Home > 132a, Defenses > 132a When Employee Says He Can’t Do the Job? Not in My Workers’ Comp!

132a When Employee Says He Can’t Do the Job? Not in My Workers’ Comp!

In California’s Workers’ Compensation world, how much consideration can a defendant give an applicant’s own concerns about performing his or her job duties after an industrial injury?

In the relatively recent case of Moreno v. Workers’ Compensation Appeals Board, applicant energy technician injured his lumbar spine and right hand.  He then filed a claim for additional benefits under Labor Code § 132a.  Labor Code 132a provides additional benefits if the applicant can show discrimination against him or herself in retaliation for filing a workers’ compensation claim.  By law, an employer cannot insure against a 132a claim.

The skinny:  Applicant can not prevail on his 132a claim when he fails to show that he was treated differently than a non-industrially injured worker would have been; defendant successfully asserted the “business necessity” defense by showing a reasonable concern for undue risk of harm to the applicant in his pre-injury job.

Applicant had complained of pain in performing his job duties within the work restrictions set out by the Agreed Medical Evaluator.  The employer then put him on the priority list for the next available job, but took the original work away.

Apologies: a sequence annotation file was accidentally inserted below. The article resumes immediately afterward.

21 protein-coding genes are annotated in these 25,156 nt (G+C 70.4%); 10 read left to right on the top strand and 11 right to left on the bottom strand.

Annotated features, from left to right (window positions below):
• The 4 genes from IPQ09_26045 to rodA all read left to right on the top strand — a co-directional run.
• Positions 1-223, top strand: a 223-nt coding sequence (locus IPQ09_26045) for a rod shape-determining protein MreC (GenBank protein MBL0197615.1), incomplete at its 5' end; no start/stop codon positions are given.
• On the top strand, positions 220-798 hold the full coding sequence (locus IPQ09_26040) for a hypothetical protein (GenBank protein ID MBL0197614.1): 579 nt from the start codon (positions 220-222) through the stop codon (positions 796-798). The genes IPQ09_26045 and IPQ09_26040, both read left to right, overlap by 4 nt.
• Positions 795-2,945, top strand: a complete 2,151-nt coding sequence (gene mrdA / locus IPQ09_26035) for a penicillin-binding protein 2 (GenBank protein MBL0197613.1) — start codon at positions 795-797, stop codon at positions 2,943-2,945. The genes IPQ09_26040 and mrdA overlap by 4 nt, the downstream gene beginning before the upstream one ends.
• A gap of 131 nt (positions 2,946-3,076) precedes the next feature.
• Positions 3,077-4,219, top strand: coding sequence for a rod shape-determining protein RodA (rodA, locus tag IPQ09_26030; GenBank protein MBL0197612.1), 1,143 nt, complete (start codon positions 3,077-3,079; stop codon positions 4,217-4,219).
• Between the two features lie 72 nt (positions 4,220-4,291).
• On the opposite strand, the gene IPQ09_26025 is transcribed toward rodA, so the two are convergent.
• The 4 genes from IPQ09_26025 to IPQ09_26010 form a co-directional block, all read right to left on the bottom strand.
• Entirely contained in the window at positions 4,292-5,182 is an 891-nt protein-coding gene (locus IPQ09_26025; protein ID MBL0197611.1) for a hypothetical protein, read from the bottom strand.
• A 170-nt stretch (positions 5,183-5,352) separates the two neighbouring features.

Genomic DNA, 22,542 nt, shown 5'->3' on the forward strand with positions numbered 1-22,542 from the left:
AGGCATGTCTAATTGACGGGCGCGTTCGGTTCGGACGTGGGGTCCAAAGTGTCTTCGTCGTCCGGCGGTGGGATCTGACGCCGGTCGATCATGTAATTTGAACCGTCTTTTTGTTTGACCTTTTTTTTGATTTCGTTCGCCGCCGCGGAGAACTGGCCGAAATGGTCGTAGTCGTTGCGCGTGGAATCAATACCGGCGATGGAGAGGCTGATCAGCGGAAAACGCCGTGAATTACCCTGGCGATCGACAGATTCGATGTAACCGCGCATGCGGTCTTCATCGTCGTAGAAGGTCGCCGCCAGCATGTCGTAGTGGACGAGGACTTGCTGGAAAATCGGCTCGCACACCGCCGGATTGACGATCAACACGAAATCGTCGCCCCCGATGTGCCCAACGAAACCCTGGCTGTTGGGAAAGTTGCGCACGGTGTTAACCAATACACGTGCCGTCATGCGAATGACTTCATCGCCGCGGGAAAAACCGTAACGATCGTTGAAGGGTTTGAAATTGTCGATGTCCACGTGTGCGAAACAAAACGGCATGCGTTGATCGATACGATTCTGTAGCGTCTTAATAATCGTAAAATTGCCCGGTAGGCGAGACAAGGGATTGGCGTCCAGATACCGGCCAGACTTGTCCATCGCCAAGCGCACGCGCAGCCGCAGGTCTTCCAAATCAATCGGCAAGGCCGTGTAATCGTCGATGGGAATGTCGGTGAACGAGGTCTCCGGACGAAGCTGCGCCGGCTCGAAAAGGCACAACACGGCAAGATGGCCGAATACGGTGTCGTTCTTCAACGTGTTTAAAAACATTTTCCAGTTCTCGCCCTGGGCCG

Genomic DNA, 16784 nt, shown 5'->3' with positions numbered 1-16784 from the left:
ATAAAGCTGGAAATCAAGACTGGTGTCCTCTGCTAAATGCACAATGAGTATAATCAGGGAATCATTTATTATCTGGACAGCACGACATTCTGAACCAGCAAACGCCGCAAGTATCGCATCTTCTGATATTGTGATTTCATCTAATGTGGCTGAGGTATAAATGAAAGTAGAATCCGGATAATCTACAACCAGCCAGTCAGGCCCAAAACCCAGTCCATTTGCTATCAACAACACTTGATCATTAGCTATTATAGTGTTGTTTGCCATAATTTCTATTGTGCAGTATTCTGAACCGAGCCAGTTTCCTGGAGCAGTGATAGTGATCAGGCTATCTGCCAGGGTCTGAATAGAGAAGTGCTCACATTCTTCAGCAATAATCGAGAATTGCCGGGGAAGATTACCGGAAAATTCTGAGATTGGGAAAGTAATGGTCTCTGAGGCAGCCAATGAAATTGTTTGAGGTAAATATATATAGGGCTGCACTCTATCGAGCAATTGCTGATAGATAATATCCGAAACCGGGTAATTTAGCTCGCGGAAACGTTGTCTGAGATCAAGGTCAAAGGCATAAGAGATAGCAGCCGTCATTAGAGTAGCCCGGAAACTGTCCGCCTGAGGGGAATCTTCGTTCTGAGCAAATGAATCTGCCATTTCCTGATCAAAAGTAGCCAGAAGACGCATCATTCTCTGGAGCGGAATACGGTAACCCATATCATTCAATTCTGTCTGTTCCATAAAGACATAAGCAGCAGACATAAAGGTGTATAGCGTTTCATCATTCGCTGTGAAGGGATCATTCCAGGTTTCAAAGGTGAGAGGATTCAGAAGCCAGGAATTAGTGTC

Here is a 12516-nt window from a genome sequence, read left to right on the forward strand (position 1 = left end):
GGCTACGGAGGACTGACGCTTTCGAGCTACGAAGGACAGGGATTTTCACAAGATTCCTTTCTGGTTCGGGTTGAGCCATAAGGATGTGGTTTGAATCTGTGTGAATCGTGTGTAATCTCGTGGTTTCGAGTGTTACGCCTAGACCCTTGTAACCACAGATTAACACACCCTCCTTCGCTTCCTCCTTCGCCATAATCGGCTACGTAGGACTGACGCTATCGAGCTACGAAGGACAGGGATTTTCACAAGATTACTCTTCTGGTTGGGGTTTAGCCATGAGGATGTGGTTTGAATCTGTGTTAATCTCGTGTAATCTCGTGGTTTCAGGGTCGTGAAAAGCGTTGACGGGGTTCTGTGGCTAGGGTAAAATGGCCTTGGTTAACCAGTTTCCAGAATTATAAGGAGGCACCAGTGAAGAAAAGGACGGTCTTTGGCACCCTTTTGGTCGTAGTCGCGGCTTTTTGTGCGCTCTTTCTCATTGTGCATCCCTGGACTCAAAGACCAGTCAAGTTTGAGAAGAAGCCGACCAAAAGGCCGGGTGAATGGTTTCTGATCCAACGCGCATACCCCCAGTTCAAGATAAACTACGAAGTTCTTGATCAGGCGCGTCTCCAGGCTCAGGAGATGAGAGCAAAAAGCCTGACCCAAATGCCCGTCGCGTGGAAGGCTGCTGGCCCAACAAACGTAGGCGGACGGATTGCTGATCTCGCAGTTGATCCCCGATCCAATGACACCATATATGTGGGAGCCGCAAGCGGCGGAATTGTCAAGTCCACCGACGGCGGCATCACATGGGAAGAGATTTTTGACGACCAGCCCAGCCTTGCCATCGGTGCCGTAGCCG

If the worker himself says he can’t do the job because of industrial-injury related pain, shouldn’t that be enough?  Apparently so!

The Workers’ Compensation Judge ordered the applicant to take nothing on the 132a claim, finding that applicant did not meet the burden of proof.  That burden could have been met by showing that non-industrially injured workers were treated better than applicant had been.

Furthermore, defendant had met the burden of showing its actions were motivated by a business necessity.  The business necessity defense was met by showing that, at the time applicant wanted re-instatement to his old job, the employer reasonably believed applicant was unable to perform the duties without undue risk of harm to himself, based on the conflict between the AME’s restrictions and the job duties.

After defendant sought clarification from the AME on the imposed work restrictions, the AME rescinded some, and applicant returned to work.

The Workers’ Compensation Appeals Board denied applicant’s petition for reconsideration, and the Court of Appeals denied applicant’s petition for a writ of review.

Categories: 132a, Defenses
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